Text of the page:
Young writers can be inspired by their own illustrations. Many primary writing curriculums instruct students to draw a picture first and then write a story to go along with it.
In my picture book, No English, two girls overcome a language barrier by drawing pictures of their families and labeling them. They learn to talk to each other through pictures after a misunderstanding.
While I had not originally intended to create a model suitable for writing instruction, No English does provide a fictional example of using pictures to communicate.
A teacher’s guide is available for No English on my website. This graphic will give you an easy template to use after reading the book to your students.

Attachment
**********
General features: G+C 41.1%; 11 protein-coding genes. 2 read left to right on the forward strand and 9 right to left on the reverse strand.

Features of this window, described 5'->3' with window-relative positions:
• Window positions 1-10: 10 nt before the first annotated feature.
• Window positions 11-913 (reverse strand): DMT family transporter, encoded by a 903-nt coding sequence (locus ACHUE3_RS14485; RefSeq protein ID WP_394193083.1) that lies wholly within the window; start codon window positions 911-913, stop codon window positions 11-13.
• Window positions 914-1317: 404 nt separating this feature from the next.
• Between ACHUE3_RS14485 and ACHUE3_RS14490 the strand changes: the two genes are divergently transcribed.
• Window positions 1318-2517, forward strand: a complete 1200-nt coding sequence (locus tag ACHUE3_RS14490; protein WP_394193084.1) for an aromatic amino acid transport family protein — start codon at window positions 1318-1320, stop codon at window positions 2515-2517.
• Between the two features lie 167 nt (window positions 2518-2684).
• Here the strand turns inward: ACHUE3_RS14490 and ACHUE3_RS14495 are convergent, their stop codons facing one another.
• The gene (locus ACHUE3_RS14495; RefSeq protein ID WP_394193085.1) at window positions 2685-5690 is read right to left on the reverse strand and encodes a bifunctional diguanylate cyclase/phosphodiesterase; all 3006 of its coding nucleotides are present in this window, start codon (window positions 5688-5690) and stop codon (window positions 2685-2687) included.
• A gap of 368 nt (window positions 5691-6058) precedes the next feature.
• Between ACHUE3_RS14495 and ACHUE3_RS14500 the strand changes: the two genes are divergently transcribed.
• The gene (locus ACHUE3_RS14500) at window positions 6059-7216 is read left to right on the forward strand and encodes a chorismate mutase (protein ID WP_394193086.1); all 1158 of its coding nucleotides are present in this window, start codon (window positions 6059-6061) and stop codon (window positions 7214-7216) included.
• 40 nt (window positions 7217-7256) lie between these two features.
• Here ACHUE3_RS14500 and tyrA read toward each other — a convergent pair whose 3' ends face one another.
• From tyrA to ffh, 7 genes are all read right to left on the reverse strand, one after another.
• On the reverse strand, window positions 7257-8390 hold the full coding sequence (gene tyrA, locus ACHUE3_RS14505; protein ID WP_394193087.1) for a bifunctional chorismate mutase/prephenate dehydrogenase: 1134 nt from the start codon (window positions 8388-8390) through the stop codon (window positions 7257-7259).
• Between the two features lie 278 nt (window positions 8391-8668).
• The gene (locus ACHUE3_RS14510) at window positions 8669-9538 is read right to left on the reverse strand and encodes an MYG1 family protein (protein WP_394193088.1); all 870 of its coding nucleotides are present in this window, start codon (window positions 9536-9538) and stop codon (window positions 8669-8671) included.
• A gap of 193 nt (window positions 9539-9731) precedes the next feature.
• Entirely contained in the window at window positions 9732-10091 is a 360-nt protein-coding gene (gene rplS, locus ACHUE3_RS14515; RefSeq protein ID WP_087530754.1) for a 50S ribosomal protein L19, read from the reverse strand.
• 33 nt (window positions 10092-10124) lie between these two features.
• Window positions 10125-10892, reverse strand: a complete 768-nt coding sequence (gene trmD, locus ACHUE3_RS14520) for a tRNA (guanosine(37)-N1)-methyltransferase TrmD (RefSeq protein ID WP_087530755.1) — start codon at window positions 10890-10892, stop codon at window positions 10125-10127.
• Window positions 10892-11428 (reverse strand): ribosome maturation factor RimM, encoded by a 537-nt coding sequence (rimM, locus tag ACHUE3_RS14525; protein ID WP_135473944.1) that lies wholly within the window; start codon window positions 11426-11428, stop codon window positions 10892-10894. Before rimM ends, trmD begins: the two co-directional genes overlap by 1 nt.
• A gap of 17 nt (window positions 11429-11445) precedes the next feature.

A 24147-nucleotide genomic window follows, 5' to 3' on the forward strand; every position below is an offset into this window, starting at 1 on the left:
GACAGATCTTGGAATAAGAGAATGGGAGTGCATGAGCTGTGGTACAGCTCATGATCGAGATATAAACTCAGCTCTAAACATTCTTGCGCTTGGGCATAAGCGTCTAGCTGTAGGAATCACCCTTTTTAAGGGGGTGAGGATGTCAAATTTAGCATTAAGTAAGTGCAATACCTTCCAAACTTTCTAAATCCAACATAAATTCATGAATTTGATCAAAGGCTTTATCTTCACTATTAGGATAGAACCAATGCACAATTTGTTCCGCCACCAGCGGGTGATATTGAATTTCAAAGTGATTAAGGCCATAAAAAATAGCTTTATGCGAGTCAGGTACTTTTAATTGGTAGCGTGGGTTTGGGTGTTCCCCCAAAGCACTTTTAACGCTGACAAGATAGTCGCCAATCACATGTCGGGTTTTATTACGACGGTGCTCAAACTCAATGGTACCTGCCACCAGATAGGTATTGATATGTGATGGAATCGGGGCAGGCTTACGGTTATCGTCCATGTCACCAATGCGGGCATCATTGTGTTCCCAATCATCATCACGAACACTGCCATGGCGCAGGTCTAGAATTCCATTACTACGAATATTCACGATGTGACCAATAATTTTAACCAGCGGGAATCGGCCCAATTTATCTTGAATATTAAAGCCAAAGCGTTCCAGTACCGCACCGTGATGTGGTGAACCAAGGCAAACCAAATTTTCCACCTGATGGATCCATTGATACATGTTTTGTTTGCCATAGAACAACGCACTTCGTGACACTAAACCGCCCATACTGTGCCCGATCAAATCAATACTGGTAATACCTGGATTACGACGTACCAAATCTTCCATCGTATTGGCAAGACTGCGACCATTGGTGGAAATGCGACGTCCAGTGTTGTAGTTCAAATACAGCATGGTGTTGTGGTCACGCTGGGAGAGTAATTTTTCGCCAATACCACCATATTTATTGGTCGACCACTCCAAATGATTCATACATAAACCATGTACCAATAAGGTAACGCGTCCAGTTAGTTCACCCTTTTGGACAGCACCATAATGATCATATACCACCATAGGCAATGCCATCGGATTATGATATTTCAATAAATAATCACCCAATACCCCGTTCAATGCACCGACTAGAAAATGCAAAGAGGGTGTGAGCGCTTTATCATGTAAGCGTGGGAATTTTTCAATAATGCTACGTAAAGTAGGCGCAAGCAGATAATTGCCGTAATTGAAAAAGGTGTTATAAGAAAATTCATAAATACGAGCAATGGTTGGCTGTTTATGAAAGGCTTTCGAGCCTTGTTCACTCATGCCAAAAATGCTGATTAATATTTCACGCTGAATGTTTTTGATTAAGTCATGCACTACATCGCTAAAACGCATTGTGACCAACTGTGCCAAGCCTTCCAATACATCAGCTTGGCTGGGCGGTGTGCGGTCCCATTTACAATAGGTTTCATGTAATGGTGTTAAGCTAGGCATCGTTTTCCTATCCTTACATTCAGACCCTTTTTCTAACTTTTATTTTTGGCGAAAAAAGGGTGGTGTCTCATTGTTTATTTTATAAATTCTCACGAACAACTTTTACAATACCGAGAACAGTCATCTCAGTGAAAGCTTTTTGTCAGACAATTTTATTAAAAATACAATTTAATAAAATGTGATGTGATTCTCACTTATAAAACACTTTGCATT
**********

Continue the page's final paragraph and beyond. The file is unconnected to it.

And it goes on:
Before using the template, do a little brainstorming with your students. Ask them to draw their family in a group activity such as walking the dog or building a snowman. Make a list of activities families might do together. While a simple picture labeling family members can be an effective prompt for kindergartners, encouraging second and third graders to depict a family scene will produce more interesting stories. Students can be encouraged to add an emotional response to the family activity and other details of the experience. You may also want to ask your students to create a first draft of their picture in pencil and then color it in after their story is completed. Happy Writing!